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Vex’d - Cloud Seed

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Artist: Vex’d

Album: Cloud Seed

Label: Planet Mu

Review date: Apr. 16, 2010


Vex'd - "Disposition (feat. Jest)" (Cloud Seed)


The duo Vex’d were among the first of the dubstep generation of producers to collect their work on a full album. Degenerate was assembled in 2005, around the time these childhood friends had moved to Bristol to soak up the birthplace of the electronics that had inspired them. Their work together has been sporadic since, but the spooks+jackhammers of tracks like “Crusher Dub” have resonated widely. Maybe even back to the source: Portishead’s “Machine Gun” gets its stun from the same mix of unnatural snares and lovely ambiance.

Cloud Seed collects remixes and polishes what was unfinished since Vex’d has been working independently. Had they neglected to reveal that this record started life as a postscript, it would be hard to tell. No leftovers here. Track for track, this is even stronger than Degenerate, assembling a range of approaches into one hour-long flow.

They open and close with their biggest blasts, industrial and heavy-metal motors dropped into different chassis. “Take Time Out” starts like some slow machine pushing granite blocks up a hill, trudging along like a slow and cocky instrumental. There’s a pause, then in comes Warrior Queen with her for apocalyptic field-hollering, and the same mechanical beat is revealed to be dancehall slowed down to a traffic jam. “Nails” shuts down the record with a fast and small tapping, a clean sound that accumulates sheets of feedback and distant demon voices. Those bookends are heavier than what comes in between, and are closest to the pummeling delivery Vex’d is known for.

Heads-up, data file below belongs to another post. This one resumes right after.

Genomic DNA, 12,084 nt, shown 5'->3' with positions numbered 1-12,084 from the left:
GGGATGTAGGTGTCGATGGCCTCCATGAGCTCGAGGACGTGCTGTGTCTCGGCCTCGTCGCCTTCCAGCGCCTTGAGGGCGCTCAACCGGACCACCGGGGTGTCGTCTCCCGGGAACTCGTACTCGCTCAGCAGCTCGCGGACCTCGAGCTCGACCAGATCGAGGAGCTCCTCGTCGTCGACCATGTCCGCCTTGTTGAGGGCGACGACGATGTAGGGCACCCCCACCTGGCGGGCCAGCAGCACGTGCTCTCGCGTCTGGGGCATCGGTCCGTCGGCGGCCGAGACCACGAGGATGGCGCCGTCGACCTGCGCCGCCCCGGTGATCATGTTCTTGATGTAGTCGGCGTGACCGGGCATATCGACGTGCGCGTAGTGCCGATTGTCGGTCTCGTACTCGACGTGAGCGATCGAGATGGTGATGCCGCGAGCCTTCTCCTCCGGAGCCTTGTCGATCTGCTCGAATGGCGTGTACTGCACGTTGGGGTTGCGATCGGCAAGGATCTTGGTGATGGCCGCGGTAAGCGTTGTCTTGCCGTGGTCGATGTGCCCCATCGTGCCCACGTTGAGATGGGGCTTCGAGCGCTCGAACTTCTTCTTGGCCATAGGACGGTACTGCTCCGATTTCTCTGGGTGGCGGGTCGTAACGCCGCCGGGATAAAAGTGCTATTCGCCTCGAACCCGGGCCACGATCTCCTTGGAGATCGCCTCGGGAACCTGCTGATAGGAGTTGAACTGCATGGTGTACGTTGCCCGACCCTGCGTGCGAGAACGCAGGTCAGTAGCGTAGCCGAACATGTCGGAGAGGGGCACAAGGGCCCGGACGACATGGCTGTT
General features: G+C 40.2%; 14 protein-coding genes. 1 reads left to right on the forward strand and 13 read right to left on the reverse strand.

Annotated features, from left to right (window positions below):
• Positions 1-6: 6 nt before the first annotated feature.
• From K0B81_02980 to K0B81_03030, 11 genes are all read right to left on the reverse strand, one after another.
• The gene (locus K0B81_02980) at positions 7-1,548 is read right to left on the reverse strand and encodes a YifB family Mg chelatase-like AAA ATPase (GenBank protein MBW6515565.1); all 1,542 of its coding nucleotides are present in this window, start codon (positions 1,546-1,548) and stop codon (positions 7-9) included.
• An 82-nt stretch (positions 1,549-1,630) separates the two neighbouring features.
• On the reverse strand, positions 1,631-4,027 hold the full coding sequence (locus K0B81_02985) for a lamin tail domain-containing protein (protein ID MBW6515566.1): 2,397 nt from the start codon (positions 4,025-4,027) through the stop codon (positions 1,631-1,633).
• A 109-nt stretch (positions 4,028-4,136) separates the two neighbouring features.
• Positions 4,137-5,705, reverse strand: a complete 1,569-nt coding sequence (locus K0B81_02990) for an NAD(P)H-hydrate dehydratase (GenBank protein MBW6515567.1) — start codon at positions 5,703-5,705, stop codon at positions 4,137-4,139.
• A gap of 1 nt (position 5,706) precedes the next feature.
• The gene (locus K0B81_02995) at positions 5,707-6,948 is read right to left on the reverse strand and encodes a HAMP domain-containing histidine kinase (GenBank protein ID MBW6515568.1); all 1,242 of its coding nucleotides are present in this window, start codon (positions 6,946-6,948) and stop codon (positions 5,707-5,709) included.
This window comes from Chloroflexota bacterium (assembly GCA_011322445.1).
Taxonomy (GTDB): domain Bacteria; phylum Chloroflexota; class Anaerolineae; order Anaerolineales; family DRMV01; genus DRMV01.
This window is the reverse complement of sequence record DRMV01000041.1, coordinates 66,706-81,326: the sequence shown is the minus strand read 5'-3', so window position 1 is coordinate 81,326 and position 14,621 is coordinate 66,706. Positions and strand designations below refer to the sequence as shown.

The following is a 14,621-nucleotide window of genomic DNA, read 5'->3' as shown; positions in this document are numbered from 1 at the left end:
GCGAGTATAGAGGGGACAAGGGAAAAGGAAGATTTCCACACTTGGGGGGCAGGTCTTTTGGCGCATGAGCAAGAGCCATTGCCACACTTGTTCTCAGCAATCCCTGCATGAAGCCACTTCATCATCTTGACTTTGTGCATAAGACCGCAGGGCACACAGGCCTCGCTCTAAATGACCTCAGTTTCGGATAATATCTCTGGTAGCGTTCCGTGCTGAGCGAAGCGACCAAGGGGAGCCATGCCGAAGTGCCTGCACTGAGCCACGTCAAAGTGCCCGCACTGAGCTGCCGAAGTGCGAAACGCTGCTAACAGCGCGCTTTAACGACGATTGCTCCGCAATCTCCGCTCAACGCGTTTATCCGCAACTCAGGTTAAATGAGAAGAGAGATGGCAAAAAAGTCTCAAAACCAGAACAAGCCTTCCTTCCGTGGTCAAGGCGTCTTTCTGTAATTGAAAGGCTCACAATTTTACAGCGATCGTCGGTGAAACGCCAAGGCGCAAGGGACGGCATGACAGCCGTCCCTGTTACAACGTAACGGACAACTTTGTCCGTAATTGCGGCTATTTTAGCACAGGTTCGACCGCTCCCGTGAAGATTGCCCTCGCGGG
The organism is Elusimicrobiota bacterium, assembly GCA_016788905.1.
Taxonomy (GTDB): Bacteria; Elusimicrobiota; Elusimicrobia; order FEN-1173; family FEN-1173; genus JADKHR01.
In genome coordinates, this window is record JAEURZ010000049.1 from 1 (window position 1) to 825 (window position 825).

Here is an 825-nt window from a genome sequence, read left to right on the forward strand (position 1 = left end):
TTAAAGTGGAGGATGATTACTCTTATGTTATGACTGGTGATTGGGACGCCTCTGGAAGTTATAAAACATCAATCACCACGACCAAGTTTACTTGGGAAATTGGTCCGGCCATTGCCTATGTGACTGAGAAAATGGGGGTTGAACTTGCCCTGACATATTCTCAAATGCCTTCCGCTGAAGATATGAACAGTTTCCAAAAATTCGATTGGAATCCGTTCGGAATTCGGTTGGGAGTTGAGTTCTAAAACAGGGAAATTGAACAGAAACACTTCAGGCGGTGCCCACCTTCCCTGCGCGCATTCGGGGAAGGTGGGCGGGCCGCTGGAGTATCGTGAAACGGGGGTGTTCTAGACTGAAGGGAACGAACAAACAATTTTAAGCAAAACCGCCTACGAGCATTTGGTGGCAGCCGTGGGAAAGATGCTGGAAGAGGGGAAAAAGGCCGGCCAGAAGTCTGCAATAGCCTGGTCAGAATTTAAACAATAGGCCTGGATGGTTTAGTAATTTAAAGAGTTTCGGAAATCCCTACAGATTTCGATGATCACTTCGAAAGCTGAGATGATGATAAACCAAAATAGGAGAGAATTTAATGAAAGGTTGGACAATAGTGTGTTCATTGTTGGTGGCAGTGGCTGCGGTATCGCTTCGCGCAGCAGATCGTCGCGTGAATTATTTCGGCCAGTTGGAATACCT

Much of Cloud Seed is restrained in comparison, if equally dark. There’s a war zone tale from rapper Jest, easygoing murk that’s like the testimonies on the Bug’s London Zoo, but with an American accent. They take over a number from fellow metallic stepper Distance, with a remix that concentrates on vocals, a looping clip that becomes a chant. As the voice hypnotizes, plunging midrange opens up the track cinematically. There’s a torch song, too, with the sort of “Bond Theme” details that Portishead was working with before their hiatus. Rays of light regularly shine through the thick blankets of bass. The threat that brutal beats could break out at any time make those dusty rays all the more exquisite. It brings tension to indefinite tones.

What’s nearly obliterated at this point is any sort of Jamaican roots to the music. An echoing clatter here or there counts as upstrokes, and a lone “Jah” dissipates into the clouds on "Out of the Hills." But then there’s not really room for a particular genre to dominate, as shards of strings quartets and Bollywood sink under the waves of bass. Vex’d shape this all into a cohesive sound. Let’s hope it’s not the last time these two empty out the garage and swap fragments.

By Ben Donnelly

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